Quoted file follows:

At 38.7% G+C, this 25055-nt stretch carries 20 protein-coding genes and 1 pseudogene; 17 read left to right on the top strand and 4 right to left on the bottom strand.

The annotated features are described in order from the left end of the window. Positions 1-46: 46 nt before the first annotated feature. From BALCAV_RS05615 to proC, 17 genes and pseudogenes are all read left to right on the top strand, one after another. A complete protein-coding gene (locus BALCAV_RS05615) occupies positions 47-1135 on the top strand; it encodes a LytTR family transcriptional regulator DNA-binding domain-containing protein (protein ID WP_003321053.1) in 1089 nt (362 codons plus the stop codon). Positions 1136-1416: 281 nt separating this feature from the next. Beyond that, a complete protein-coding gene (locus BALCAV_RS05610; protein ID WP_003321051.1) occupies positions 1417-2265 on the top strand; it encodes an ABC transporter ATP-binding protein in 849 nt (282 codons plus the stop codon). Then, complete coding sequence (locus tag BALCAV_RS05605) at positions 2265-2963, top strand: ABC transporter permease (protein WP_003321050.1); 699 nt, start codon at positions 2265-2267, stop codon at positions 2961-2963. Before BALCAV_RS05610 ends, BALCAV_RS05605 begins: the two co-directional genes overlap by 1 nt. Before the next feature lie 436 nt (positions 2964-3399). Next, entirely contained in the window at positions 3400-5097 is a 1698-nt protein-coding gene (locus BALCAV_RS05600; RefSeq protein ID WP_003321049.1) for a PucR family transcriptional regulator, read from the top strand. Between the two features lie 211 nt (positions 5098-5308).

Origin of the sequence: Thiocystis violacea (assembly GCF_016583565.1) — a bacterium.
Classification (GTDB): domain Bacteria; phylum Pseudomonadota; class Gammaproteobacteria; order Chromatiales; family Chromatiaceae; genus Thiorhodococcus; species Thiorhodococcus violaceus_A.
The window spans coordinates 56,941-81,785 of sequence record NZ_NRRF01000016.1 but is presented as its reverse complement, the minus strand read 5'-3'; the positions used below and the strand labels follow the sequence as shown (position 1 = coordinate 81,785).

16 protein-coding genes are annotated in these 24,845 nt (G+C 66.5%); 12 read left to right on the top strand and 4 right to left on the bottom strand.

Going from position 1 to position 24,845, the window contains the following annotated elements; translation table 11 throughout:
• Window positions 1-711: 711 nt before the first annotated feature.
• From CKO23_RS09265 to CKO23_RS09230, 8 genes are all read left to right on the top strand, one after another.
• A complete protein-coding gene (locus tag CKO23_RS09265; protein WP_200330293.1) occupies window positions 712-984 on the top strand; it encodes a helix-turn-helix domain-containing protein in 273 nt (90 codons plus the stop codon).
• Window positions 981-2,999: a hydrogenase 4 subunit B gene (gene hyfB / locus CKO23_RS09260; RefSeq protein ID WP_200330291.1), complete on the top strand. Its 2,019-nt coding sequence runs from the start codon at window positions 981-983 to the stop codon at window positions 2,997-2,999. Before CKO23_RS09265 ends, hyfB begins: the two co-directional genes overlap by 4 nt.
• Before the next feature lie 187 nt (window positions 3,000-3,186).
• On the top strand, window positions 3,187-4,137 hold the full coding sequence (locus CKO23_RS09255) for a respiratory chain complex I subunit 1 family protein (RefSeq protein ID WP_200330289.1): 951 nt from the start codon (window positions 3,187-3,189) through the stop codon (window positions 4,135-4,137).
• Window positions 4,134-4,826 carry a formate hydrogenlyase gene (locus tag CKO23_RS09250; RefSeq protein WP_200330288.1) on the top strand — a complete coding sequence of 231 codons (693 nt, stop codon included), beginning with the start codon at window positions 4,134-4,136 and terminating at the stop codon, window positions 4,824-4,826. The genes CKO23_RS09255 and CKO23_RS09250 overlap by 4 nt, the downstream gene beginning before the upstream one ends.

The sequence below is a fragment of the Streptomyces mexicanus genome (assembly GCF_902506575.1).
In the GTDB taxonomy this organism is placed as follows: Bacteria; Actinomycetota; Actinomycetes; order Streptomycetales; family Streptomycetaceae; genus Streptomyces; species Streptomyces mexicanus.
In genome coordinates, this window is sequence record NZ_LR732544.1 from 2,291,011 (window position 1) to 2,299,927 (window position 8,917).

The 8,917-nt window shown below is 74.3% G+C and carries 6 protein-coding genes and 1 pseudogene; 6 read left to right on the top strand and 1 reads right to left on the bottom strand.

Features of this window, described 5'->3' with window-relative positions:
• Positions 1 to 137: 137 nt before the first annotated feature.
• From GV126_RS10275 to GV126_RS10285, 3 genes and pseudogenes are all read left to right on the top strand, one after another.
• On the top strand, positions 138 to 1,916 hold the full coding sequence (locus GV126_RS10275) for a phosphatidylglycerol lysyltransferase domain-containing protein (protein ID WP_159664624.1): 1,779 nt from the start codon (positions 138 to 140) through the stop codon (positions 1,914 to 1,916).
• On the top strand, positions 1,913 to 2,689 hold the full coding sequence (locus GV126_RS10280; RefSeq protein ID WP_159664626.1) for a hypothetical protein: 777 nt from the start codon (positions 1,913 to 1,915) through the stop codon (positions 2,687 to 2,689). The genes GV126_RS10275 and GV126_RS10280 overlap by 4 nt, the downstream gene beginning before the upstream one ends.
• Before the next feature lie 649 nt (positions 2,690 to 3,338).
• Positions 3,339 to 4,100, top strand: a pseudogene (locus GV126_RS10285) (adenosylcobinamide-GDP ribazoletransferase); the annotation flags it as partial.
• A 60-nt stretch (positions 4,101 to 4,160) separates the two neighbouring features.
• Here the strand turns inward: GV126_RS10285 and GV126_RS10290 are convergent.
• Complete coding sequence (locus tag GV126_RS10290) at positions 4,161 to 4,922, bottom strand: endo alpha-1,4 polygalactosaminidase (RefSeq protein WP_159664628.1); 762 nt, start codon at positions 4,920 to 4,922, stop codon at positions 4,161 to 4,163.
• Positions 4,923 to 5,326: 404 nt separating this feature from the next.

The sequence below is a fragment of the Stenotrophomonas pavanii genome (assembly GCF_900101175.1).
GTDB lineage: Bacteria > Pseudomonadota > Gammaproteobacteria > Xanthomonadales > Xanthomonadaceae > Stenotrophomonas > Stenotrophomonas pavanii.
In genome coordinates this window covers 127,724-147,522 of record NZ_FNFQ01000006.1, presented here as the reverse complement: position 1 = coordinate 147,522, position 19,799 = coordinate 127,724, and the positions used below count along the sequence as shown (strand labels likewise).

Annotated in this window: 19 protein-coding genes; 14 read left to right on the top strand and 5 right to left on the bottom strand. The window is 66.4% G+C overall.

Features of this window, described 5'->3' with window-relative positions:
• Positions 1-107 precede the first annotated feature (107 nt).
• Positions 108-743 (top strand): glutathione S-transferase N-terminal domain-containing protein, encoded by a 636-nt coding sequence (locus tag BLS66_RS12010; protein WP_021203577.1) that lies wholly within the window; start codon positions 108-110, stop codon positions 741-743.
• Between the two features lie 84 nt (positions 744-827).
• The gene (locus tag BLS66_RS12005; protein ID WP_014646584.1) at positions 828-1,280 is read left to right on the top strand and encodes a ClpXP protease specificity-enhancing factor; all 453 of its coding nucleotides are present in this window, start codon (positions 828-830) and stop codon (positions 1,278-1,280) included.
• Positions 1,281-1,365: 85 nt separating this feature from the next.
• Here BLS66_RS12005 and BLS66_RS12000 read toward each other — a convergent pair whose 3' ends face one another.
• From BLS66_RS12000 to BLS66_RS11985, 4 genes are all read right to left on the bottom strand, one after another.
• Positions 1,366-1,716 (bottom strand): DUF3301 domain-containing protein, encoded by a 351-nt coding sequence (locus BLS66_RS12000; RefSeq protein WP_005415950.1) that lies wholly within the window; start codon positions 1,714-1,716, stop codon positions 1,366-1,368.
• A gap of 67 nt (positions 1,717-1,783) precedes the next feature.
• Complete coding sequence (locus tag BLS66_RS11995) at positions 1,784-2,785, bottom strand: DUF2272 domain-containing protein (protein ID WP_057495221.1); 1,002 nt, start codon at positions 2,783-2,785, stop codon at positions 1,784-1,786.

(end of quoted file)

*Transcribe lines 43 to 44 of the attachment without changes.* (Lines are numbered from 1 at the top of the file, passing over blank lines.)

• A gap of 67 nt (positions 1,717-1,783) precedes the next feature.
• Complete coding sequence (locus tag BLS66_RS11995) at positions 1,784-2,785, bottom strand: DUF2272 domain-containing protein (protein ID WP_057495221.1); 1,002 nt, start codon at positions 2,783-2,785, stop codon at positions 1,784-1,786.